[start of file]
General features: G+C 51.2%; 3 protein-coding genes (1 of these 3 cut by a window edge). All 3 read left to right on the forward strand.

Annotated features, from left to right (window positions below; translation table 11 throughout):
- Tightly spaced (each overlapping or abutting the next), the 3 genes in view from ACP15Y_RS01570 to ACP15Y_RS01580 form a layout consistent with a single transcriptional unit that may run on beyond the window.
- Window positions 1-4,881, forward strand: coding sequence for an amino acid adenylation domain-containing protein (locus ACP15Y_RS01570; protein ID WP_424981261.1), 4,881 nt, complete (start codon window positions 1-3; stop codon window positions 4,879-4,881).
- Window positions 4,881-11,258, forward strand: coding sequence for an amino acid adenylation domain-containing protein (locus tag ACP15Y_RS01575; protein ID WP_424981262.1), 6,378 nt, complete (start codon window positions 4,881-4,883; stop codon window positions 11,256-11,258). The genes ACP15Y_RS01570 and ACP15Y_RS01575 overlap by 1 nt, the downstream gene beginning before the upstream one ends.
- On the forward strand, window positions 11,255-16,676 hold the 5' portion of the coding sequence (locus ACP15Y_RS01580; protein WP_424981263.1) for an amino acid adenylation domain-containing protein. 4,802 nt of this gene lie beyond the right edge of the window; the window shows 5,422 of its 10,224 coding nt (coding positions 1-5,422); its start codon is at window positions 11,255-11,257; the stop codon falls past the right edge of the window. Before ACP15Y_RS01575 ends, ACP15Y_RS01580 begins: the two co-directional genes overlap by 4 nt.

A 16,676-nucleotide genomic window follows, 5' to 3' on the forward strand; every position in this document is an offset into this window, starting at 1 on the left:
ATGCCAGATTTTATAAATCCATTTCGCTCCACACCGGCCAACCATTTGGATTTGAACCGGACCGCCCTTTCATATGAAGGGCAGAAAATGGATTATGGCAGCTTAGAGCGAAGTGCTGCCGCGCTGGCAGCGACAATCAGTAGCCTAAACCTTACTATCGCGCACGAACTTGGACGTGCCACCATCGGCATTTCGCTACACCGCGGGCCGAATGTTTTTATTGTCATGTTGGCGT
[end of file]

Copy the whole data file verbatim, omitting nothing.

General features: G+C 51.2%; 3 protein-coding genes (1 of these 3 cut by a window edge). All 3 read left to right on the forward strand.

Annotated features, from left to right (window positions below; translation table 11 throughout):
- Tightly spaced (each overlapping or abutting the next), the 3 genes in view from ACP15Y_RS01570 to ACP15Y_RS01580 form a layout consistent with a single transcriptional unit that may run on beyond the window.
- Window positions 1-4,881, forward strand: coding sequence for an amino acid adenylation domain-containing protein (locus ACP15Y_RS01570; protein ID WP_424981261.1), 4,881 nt, complete (start codon window positions 1-3; stop codon window positions 4,879-4,881).
- Window positions 4,881-11,258, forward strand: coding sequence for an amino acid adenylation domain-containing protein (locus tag ACP15Y_RS01575; protein ID WP_424981262.1), 6,378 nt, complete (start codon window positions 4,881-4,883; stop codon window positions 11,256-11,258). The genes ACP15Y_RS01570 and ACP15Y_RS01575 overlap by 1 nt, the downstream gene beginning before the upstream one ends.
- On the forward strand, window positions 11,255-16,676 hold the 5' portion of the coding sequence (locus ACP15Y_RS01580; protein WP_424981263.1) for an amino acid adenylation domain-containing protein. 4,802 nt of this gene lie beyond the right edge of the window; the window shows 5,422 of its 10,224 coding nt (coding positions 1-5,422); its start codon is at window positions 11,255-11,257; the stop codon falls past the right edge of the window. Before ACP15Y_RS01575 ends, ACP15Y_RS01580 begins: the two co-directional genes overlap by 4 nt.

A 16,676-nucleotide genomic window follows, 5' to 3' on the forward strand; every position in this document is an offset into this window, starting at 1 on the left:
ATGCCAGATTTTATAAATCCATTTCGCTCCACACCGGCCAACCATTTGGATTTGAACCGGACCGCCCTTTCATATGAAGGGCAGAAAATGGATTATGGCAGCTTAGAGCGAAGTGCTGCCGCGCTGGCAGCGACAATCAGTAGCCTAAACCTTACTATCGCGCACGAACTTGGACGTGCCACCATCGGCATTTCGCTACACCGCGGGCCGAATGTTTTTATTGTCATGTTGGCGT